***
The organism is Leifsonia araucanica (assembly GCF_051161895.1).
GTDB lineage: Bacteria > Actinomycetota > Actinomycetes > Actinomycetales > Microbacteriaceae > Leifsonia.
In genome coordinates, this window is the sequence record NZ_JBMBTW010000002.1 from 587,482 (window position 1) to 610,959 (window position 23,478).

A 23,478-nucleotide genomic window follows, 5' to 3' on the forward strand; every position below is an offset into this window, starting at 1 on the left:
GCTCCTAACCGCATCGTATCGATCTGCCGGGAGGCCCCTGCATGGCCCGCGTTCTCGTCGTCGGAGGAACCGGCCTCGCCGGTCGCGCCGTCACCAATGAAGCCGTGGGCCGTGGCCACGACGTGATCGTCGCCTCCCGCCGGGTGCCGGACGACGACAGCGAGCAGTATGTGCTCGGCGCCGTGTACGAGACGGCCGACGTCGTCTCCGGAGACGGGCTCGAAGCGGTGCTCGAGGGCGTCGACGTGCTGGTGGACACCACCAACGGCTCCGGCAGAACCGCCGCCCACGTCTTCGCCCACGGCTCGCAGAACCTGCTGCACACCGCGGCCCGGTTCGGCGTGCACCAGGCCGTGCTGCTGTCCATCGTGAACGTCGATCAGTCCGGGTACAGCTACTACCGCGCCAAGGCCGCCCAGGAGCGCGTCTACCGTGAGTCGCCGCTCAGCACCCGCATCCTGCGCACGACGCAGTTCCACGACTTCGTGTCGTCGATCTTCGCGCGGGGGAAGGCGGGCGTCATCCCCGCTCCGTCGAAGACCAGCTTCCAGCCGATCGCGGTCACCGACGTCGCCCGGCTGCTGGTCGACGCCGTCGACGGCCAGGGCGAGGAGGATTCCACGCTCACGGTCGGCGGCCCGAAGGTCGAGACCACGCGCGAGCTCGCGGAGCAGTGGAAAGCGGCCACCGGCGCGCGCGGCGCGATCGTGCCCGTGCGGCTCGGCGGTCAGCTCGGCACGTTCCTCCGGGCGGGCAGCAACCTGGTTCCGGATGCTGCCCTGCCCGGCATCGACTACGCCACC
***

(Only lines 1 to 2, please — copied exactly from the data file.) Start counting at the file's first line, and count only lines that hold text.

The organism is Leifsonia araucanica (assembly GCF_051161895.1).
GTDB lineage: Bacteria > Actinomycetota > Actinomycetes > Actinomycetales > Microbacteriaceae > Leifsonia.